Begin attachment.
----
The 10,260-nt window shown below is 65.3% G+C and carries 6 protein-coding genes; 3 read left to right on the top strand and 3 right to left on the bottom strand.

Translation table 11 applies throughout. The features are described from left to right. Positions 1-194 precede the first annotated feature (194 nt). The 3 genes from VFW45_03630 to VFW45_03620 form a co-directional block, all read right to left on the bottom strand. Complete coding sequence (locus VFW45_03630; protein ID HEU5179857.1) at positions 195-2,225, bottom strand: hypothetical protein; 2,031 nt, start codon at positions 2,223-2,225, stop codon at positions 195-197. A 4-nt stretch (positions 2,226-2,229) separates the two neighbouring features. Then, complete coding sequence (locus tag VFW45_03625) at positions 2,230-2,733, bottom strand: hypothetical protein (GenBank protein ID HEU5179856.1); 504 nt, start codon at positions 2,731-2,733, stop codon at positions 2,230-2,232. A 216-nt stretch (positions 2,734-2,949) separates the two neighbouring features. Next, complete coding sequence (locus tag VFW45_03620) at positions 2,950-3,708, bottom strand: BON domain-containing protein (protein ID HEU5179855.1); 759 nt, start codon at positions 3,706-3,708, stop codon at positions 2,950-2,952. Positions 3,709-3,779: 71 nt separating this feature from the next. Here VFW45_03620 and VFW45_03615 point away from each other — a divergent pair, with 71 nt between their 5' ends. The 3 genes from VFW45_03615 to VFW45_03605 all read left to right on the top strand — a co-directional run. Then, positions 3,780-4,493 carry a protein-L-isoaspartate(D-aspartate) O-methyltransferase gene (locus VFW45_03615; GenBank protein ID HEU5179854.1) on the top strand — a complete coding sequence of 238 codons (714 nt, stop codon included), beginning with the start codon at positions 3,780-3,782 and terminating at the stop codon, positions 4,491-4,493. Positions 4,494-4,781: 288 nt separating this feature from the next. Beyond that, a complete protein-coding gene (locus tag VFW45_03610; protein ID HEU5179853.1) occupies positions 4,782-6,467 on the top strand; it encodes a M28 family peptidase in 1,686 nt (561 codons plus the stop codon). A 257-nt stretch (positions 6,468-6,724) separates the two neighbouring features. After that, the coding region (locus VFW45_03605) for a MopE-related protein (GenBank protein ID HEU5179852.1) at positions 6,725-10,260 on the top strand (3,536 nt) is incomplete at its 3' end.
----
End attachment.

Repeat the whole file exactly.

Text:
The 10,260-nt window shown below is 65.3% G+C and carries 6 protein-coding genes; 3 read left to right on the top strand and 3 right to left on the bottom strand.

Translation table 11 applies throughout. The features are described from left to right. Positions 1-194 precede the first annotated feature (194 nt). The 3 genes from VFW45_03630 to VFW45_03620 form a co-directional block, all read right to left on the bottom strand. Complete coding sequence (locus VFW45_03630; protein ID HEU5179857.1) at positions 195-2,225, bottom strand: hypothetical protein; 2,031 nt, start codon at positions 2,223-2,225, stop codon at positions 195-197. A 4-nt stretch (positions 2,226-2,229) separates the two neighbouring features. Then, complete coding sequence (locus tag VFW45_03625) at positions 2,230-2,733, bottom strand: hypothetical protein (GenBank protein ID HEU5179856.1); 504 nt, start codon at positions 2,731-2,733, stop codon at positions 2,230-2,232. A 216-nt stretch (positions 2,734-2,949) separates the two neighbouring features. Next, complete coding sequence (locus tag VFW45_03620) at positions 2,950-3,708, bottom strand: BON domain-containing protein (protein ID HEU5179855.1); 759 nt, start codon at positions 3,706-3,708, stop codon at positions 2,950-2,952. Positions 3,709-3,779: 71 nt separating this feature from the next. Here VFW45_03620 and VFW45_03615 point away from each other — a divergent pair, with 71 nt between their 5' ends. The 3 genes from VFW45_03615 to VFW45_03605 all read left to right on the top strand — a co-directional run. Then, positions 3,780-4,493 carry a protein-L-isoaspartate(D-aspartate) O-methyltransferase gene (locus VFW45_03615; GenBank protein ID HEU5179854.1) on the top strand — a complete coding sequence of 238 codons (714 nt, stop codon included), beginning with the start codon at positions 3,780-3,782 and terminating at the stop codon, positions 4,491-4,493. Positions 4,494-4,781: 288 nt separating this feature from the next. Beyond that, a complete protein-coding gene (locus tag VFW45_03610; protein ID HEU5179853.1) occupies positions 4,782-6,467 on the top strand; it encodes a M28 family peptidase in 1,686 nt (561 codons plus the stop codon). A 257-nt stretch (positions 6,468-6,724) separates the two neighbouring features. After that, the coding region (locus VFW45_03605) for a MopE-related protein (GenBank protein ID HEU5179852.1) at positions 6,725-10,260 on the top strand (3,536 nt) is incomplete at its 3' end.